Herald top picks from 2010

Published 7:59 am Friday, December 31, 2010

*See Sunday’s edition for the top 5 Daily Herald picks from 2010

10. Hormel strike

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While the 25th anniversary of the P-9 union strike against Hormel didn’t cause people to once again hit the street in protest, it did serve as a solemn reminder of the events that are thought by many to have had a lasting impact on the community.

The P-9 union and Hormel saw regional attention during the anniversary, with Austin featured on a three-part Minnesota Public Radio speical on how the community has changed since the strike.

The Daily Herald’s special section dedicated to the strike gained attention from many within the community who had strong feelings about the historic event. The section dedicated to the strike included stories focusing on what it was like for reporter Lee Bonorden to cover the strike. Feedback was also given by former Mower County Sheriff Wayne Goodnature, P-9 union members and the creators of the documentary on the strike, American Dream.

9. 2010 sees one of snowiest seasons on record

December snowfall total of 31.4 inches in Austin fell just short of the 36.5 inch record in 2000.

But that didn’t mean Austinites didn’t feel like they were living in one of the snowiest winters ever.

On Friday, Dec. 10, Austin residents braced for what forecasters were predicting to be a blizzard that would land itself in the history books. They were right.

By Monday morning, Austin had been hit with 12.5 inches of snow, on top of the 3 inches that had been dumped on the area early that month.

The storm crept into the area Friday night, shutting down interstates and causing hazardous driving conditions throughout the area.

Just as Austin residents began to dig themselves out, another storm system hit the area, producing 5 inches of additional snow.

But that wasn’t the end of it.

The area was hit again over the winter holiday, with another three inches of snow accumulating on the ground.

8. Clennon calls for recount in Austin mayoral race

Marian Clennon, who lost by 1,699 voted to Mayor Tom Stiehm, requested a recount of three voting precincts on Tuesday, Nov. 9.

Clennon said she requested the recount because she wanted “to make sure the ballots are counted the way the people intended them to be counted.”

The hand recount produced the same results as election night, securing Stiehm in his mayoral seat for two more years.

When Clennon called Stiehm to congratulate him after the recount, Stiehm said he told her he hoped to start fresh with each other and put aside their differences for the sake of the city.

Clennon said she felt “at peace” after the recount, knowing she would never wonder “what if.”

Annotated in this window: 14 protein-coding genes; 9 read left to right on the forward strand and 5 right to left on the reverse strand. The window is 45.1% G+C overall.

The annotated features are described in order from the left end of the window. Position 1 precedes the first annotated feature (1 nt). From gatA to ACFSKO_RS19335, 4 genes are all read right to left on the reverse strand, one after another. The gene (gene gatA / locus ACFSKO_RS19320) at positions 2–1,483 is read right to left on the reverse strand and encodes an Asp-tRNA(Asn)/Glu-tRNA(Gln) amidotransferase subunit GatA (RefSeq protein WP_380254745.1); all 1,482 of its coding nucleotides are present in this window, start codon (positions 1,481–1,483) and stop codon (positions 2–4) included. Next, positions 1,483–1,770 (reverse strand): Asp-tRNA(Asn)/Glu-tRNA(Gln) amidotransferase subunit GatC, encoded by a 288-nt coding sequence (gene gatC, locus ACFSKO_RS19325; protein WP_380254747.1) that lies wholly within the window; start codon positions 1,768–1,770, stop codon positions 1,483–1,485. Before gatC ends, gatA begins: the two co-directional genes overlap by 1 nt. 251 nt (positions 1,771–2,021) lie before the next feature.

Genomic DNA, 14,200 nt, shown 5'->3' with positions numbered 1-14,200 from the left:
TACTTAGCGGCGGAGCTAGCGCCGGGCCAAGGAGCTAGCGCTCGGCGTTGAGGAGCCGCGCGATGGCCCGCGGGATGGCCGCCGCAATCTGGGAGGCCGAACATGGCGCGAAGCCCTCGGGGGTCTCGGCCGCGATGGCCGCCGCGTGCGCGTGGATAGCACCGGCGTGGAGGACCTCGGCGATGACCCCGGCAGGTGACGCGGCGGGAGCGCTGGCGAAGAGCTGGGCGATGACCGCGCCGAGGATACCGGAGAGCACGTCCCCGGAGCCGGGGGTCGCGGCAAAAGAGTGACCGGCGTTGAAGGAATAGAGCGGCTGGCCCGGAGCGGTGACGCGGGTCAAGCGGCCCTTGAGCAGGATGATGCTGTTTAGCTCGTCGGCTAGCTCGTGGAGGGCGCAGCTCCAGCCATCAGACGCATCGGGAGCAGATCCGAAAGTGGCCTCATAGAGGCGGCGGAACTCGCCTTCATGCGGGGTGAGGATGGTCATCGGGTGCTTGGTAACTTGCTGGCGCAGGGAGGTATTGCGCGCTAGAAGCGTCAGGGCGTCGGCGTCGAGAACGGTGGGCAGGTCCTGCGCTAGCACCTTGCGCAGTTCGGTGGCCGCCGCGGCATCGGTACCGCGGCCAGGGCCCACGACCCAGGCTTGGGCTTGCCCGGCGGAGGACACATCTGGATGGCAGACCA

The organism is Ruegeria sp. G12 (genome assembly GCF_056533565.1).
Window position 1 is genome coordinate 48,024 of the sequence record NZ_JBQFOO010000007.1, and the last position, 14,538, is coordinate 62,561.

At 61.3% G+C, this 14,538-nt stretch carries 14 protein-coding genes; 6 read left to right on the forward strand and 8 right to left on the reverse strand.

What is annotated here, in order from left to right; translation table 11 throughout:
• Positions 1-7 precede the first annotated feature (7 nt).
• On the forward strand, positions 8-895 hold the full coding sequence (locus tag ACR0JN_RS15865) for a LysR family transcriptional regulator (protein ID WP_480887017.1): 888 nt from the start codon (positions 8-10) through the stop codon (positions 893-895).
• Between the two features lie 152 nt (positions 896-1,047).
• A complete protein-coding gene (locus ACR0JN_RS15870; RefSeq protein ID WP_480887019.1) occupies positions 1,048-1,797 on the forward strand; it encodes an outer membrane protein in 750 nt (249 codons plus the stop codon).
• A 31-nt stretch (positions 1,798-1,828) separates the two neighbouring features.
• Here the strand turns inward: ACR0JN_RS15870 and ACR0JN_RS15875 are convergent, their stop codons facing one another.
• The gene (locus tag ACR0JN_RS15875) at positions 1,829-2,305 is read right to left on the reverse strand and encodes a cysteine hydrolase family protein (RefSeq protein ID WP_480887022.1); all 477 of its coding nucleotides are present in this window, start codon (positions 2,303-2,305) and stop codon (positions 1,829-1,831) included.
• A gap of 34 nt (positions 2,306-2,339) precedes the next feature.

7. Alleged affairs lead to police chief’s retirement

A co-worker’s allegation that former police chief Paul Philipp pursued several extramarital affairs while clocked in at work over the course of three years — and that he misused public funds in doing so — led to the chief’s sudden and unexpected retirement in January 2009.

Judy Boorman, Philipp’s former secretary, filed an internal complaint in January that alleged the then-chief used a city vehicle, as well as city landline and cellular telephones, to carry out affairs from late 2000 through 2003. Boorman retired in September 2009 after 22 years with the Austin Police Department.

Philipp said in an e-mailed statement that he made “mistakes” in his personal life. However, the former chief said his “poor judgment” never affected his job performance, and he had stated previously that he retired after the complaint was filed “to spare the Austin police force additional controversy that may be divisive.”

6. School board removes Curt Rude

Controversy surrounded Curt Rude earlier this year, as the former public school board member was ousted in March after an independent arbitrator found a defamation lawsuit he filed against former superintendent Candace Raskin and the school district was a conflict of interest and proper cause to remove him. The drama kept coming as the school board asked for applications for community members and after narrowing down candidates and a lengthy interview process, no decision could be reached.

Superintendent David Krenz was appointed to recommend a board member in August and David Ruzek, a former board member ,was approved and appointed during the board’s September meeting. Ruzek will serve the remainder of Rude’s term, which expires at the end of next year.

“Hopefully it helps move things forward,” Ruzek said after he was sworn in.